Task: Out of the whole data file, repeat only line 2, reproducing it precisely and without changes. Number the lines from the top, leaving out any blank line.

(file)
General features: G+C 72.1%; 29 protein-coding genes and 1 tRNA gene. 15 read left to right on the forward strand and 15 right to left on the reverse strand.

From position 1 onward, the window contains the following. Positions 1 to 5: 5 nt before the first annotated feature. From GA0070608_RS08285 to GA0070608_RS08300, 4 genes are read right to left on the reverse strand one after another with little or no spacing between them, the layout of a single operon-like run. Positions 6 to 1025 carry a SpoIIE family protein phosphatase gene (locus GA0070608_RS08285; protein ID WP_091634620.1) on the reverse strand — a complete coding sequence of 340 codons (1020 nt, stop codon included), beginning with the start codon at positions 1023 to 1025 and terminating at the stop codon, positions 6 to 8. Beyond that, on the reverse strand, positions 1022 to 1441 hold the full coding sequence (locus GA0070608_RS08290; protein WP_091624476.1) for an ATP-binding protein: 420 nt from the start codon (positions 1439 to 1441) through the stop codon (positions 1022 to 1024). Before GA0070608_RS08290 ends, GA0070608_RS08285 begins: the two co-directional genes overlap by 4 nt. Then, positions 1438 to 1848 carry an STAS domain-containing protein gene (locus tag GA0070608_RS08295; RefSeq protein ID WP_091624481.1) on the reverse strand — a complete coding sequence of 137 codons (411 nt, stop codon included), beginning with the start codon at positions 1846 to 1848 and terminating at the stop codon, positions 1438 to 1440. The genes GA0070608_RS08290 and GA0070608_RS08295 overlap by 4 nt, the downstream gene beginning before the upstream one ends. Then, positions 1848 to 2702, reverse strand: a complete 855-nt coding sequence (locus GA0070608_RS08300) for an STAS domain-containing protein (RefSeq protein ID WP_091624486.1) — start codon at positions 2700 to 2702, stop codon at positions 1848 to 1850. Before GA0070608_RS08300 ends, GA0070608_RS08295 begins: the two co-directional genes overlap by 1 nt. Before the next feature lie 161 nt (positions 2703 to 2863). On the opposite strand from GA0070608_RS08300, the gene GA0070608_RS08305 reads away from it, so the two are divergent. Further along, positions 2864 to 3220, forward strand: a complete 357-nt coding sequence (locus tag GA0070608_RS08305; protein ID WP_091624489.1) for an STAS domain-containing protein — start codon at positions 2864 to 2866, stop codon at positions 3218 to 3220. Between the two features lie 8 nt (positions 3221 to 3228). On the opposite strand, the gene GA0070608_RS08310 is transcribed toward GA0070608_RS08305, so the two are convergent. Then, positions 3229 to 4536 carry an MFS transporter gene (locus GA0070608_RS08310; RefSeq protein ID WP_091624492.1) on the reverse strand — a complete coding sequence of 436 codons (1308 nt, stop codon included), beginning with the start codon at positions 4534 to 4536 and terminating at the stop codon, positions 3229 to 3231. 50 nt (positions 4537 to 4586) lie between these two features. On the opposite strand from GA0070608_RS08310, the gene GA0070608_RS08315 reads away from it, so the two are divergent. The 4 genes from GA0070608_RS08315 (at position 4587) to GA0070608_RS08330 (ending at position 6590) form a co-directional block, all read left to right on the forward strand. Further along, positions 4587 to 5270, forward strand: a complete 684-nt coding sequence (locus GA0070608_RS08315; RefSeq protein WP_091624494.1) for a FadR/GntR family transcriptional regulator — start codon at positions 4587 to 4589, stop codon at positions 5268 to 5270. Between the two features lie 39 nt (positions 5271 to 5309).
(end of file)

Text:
From position 1 onward, the window contains the following. Positions 1 to 5: 5 nt before the first annotated feature. From GA0070608_RS08285 to GA0070608_RS08300, 4 genes are read right to left on the reverse strand one after another with little or no spacing between them, the layout of a single operon-like run. Positions 6 to 1025 carry a SpoIIE family protein phosphatase gene (locus GA0070608_RS08285; protein ID WP_091634620.1) on the reverse strand — a complete coding sequence of 340 codons (1020 nt, stop codon included), beginning with the start codon at positions 1023 to 1025 and terminating at the stop codon, positions 6 to 8. Beyond that, on the reverse strand, positions 1022 to 1441 hold the full coding sequence (locus GA0070608_RS08290; protein WP_091624476.1) for an ATP-binding protein: 420 nt from the start codon (positions 1439 to 1441) through the stop codon (positions 1022 to 1024). Before GA0070608_RS08290 ends, GA0070608_RS08285 begins: the two co-directional genes overlap by 4 nt. Then, positions 1438 to 1848 carry an STAS domain-containing protein gene (locus tag GA0070608_RS08295; RefSeq protein ID WP_091624481.1) on the reverse strand — a complete coding sequence of 137 codons (411 nt, stop codon included), beginning with the start codon at positions 1846 to 1848 and terminating at the stop codon, positions 1438 to 1440. The genes GA0070608_RS08290 and GA0070608_RS08295 overlap by 4 nt, the downstream gene beginning before the upstream one ends. Then, positions 1848 to 2702, reverse strand: a complete 855-nt coding sequence (locus GA0070608_RS08300) for an STAS domain-containing protein (RefSeq protein ID WP_091624486.1) — start codon at positions 2700 to 2702, stop codon at positions 1848 to 1850. Before GA0070608_RS08300 ends, GA0070608_RS08295 begins: the two co-directional genes overlap by 1 nt. Before the next feature lie 161 nt (positions 2703 to 2863). On the opposite strand from GA0070608_RS08300, the gene GA0070608_RS08305 reads away from it, so the two are divergent. Further along, positions 2864 to 3220, forward strand: a complete 357-nt coding sequence (locus tag GA0070608_RS08305; protein ID WP_091624489.1) for an STAS domain-containing protein — start codon at positions 2864 to 2866, stop codon at positions 3218 to 3220. Between the two features lie 8 nt (positions 3221 to 3228). On the opposite strand, the gene GA0070608_RS08310 is transcribed toward GA0070608_RS08305, so the two are convergent. Then, positions 3229 to 4536 carry an MFS transporter gene (locus GA0070608_RS08310; RefSeq protein ID WP_091624492.1) on the reverse strand — a complete coding sequence of 436 codons (1308 nt, stop codon included), beginning with the start codon at positions 4534 to 4536 and terminating at the stop codon, positions 3229 to 3231. 50 nt (positions 4537 to 4586) lie between these two features. On the opposite strand from GA0070608_RS08310, the gene GA0070608_RS08315 reads away from it, so the two are divergent. The 4 genes from GA0070608_RS08315 (at position 4587) to GA0070608_RS08330 (ending at position 6590) form a co-directional block, all read left to right on the forward strand. Further along, positions 4587 to 5270, forward strand: a complete 684-nt coding sequence (locus GA0070608_RS08315; RefSeq protein WP_091624494.1) for a FadR/GntR family transcriptional regulator — start codon at positions 4587 to 4589, stop codon at positions 5268 to 5270. Between the two features lie 39 nt (positions 5271 to 5309).